This article demonstrates a novel application of propensity score matching techniques: to estimate nonexperimental impacts on program participants within the context of an experimental research design. The author examines the relationship between program participation, defined as qualifying for an earnings supplement by working full-time, and marital union formation among low-income mothers in two Canadian provinces. The author finds that receipt of an earnings supplement substantially increased union formation in one province but not the other. A subgroup analysis based on propensities of program participation revealed that the positive effect on unions was concentrated among relatively disadvantaged participants. The techniques demonstrated in the article are broadly applicable to studies in which take-up is less than 100% among those randomly assigned to a program group.
PubMed ID
17093107 View in PubMed
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Do vehicle grants and vehicle adaptations grants promote transport mobility and community access for children with disabilities in Sweden?

https://arctichealth.org/en/permalink/ahliterature127655
Source
Aust Occup Ther J. 2012 Feb;59(1):10-6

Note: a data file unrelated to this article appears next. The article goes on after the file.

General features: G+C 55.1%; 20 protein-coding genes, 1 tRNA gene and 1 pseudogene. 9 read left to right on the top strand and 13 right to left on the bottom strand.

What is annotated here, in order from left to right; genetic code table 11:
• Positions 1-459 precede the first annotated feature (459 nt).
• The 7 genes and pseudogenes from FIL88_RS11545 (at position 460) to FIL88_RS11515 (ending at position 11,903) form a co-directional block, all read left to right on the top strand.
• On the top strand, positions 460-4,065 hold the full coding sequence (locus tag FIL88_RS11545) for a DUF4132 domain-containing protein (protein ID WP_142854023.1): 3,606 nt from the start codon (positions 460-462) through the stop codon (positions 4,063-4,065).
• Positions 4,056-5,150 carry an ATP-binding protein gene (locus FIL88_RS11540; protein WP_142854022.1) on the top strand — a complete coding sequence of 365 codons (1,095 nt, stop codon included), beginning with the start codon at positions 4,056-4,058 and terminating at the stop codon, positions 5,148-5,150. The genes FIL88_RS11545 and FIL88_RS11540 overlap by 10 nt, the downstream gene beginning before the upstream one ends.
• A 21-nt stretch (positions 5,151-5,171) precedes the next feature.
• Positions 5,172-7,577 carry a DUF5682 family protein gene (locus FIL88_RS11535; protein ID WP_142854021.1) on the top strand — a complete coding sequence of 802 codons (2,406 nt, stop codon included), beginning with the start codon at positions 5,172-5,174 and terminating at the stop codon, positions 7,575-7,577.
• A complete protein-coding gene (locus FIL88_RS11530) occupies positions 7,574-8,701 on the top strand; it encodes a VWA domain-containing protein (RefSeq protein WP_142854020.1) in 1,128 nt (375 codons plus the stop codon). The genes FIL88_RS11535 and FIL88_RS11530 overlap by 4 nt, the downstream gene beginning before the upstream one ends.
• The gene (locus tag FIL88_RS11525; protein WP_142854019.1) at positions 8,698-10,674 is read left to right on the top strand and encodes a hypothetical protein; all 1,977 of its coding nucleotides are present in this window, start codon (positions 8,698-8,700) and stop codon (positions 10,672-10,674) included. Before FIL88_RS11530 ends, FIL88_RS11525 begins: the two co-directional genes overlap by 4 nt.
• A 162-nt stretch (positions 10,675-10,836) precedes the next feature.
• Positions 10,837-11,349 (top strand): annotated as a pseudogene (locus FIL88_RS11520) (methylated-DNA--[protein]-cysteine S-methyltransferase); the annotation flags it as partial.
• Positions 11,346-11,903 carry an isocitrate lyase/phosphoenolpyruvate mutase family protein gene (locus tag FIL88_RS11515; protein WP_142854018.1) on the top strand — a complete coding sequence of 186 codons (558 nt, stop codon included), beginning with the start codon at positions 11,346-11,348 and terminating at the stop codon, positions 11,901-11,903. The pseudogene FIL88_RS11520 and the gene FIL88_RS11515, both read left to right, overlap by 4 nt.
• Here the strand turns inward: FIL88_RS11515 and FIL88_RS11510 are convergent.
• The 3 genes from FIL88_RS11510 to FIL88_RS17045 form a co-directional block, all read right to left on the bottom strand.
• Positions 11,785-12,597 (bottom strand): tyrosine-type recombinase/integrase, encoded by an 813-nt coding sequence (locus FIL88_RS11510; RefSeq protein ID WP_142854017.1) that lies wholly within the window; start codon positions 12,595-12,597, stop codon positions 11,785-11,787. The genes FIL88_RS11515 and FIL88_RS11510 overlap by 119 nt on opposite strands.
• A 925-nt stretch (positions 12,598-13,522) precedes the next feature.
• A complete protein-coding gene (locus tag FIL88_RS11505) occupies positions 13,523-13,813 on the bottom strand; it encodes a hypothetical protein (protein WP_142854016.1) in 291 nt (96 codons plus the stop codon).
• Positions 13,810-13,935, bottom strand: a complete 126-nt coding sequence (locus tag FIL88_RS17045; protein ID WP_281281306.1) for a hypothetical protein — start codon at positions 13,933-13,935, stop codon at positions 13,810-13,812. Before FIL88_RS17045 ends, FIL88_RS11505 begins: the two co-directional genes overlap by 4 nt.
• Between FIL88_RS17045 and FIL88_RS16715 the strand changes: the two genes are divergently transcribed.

Publication Type
Article
Date
Feb-2012
Author
Linda Sjödin
Angus Buchanan
Beate Mundt
Emelie Karlsson
Torbjörn Falkmer
Author Affiliation
Paediatric Clinic, Landstinget Kronoberg, SE, Ljungby, Sweden. linda.sjodin@ltkronoberg.se
Source
Aust Occup Ther J. 2012 Feb;59(1):10-6
Date
Feb-2012
Language
English
Publication Type
Article
Keywords
Activities of Daily Living
Automobiles - economics
Child
Consumer Participation - economics
Disabled Persons - rehabilitation
Financing, Organized - economics
Humans
Mobility Limitation
Occupational therapy
Parents - psychology
Questionnaires
Safety - economics
Sweden
Travel
Abstract
A vast majority of the journeys made by children with disabilities in Sweden are in the family car, which usually is bought and adapted for the child with governmental subsidies. Despite the important philosophical views about accessible vehicles, little is known about the impact of vehicle adaptations on families' lives. The aim of the study was to investigate parent views about the impact of vehicle grants and vehicle adaptation grants on their children's transport mobility and community access.